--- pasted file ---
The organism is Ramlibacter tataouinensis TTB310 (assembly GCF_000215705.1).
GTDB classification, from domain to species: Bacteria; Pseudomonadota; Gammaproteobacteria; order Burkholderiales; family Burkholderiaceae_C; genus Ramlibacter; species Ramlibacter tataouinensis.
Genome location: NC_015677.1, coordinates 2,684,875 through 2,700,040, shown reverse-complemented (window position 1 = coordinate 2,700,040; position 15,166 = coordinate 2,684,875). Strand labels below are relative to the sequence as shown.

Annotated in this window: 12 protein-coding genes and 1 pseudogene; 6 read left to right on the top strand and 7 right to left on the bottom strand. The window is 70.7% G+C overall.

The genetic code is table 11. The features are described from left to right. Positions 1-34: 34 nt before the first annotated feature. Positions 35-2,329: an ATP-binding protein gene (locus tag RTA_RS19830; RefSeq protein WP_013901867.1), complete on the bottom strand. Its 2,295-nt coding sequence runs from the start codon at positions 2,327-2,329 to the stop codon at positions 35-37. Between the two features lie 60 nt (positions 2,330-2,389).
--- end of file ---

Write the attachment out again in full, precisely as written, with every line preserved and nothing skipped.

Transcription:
The organism is Ramlibacter tataouinensis TTB310 (assembly GCF_000215705.1).
GTDB classification, from domain to species: Bacteria; Pseudomonadota; Gammaproteobacteria; order Burkholderiales; family Burkholderiaceae_C; genus Ramlibacter; species Ramlibacter tataouinensis.
Genome location: NC_015677.1, coordinates 2,684,875 through 2,700,040, shown reverse-complemented (window position 1 = coordinate 2,700,040; position 15,166 = coordinate 2,684,875). Strand labels below are relative to the sequence as shown.

Annotated in this window: 12 protein-coding genes and 1 pseudogene; 6 read left to right on the top strand and 7 right to left on the bottom strand. The window is 70.7% G+C overall.

The genetic code is table 11. The features are described from left to right. Positions 1-34: 34 nt before the first annotated feature. Positions 35-2,329: an ATP-binding protein gene (locus tag RTA_RS19830; RefSeq protein WP_013901867.1), complete on the bottom strand. Its 2,295-nt coding sequence runs from the start codon at positions 2,327-2,329 to the stop codon at positions 35-37. Between the two features lie 60 nt (positions 2,330-2,389).